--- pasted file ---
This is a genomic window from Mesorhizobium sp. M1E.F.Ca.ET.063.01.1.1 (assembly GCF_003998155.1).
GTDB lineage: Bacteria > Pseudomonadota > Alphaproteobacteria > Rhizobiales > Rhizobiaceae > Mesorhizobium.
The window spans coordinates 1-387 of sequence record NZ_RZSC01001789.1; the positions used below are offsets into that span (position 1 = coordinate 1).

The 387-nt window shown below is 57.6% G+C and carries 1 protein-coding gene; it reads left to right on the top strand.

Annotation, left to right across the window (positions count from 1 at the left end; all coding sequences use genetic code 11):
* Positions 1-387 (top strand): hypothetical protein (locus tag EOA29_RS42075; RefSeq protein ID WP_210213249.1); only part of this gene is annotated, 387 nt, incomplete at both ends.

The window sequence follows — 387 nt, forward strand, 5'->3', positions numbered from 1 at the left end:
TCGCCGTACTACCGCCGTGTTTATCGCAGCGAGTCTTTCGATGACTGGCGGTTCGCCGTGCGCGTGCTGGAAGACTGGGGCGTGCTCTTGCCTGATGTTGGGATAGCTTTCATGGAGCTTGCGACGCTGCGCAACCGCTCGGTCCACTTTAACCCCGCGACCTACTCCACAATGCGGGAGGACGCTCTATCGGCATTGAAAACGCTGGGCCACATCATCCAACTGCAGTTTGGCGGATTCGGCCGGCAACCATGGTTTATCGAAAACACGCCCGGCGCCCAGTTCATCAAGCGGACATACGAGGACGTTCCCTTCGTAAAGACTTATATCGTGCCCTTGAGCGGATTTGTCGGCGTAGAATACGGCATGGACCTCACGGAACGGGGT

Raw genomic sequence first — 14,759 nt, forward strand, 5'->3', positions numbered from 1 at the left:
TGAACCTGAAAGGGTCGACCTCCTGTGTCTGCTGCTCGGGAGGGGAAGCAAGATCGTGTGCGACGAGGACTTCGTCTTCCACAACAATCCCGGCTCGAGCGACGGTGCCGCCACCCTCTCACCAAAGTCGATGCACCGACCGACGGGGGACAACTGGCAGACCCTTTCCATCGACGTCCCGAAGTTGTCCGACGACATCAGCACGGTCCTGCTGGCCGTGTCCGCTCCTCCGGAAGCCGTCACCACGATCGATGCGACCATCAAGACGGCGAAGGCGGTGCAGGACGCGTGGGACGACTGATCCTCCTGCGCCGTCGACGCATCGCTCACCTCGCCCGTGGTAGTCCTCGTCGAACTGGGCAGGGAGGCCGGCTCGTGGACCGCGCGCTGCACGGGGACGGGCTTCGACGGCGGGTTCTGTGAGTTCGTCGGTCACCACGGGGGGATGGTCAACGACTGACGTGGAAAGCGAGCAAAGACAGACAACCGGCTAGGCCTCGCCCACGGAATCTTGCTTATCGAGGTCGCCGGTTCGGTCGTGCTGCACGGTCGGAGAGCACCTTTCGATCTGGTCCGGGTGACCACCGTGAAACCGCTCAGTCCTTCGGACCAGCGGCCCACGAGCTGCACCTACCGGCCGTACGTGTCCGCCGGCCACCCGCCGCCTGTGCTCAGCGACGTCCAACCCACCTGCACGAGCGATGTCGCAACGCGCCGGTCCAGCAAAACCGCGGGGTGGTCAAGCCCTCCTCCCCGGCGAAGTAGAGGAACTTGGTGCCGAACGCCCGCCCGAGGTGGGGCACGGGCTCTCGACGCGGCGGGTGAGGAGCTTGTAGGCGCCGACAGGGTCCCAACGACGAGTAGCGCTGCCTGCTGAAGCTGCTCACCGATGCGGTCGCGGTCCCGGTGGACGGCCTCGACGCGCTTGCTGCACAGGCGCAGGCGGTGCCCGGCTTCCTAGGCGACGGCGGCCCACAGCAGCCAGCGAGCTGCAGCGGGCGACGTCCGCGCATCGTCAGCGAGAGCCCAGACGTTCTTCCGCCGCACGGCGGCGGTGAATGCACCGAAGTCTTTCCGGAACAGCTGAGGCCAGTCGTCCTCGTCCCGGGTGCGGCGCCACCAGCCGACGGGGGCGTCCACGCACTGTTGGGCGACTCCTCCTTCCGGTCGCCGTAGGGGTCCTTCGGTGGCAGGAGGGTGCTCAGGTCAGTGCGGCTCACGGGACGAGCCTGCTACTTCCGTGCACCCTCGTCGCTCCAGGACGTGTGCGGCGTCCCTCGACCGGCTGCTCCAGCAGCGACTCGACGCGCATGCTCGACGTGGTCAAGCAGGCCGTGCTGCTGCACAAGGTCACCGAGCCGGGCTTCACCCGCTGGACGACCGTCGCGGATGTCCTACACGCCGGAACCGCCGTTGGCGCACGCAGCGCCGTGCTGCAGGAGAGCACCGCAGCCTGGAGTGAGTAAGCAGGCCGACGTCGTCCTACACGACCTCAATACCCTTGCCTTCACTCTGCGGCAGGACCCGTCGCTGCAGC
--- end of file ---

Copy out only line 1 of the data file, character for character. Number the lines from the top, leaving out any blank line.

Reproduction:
This is a genomic window from Mesorhizobium sp. M1E.F.Ca.ET.063.01.1.1 (assembly GCF_003998155.1).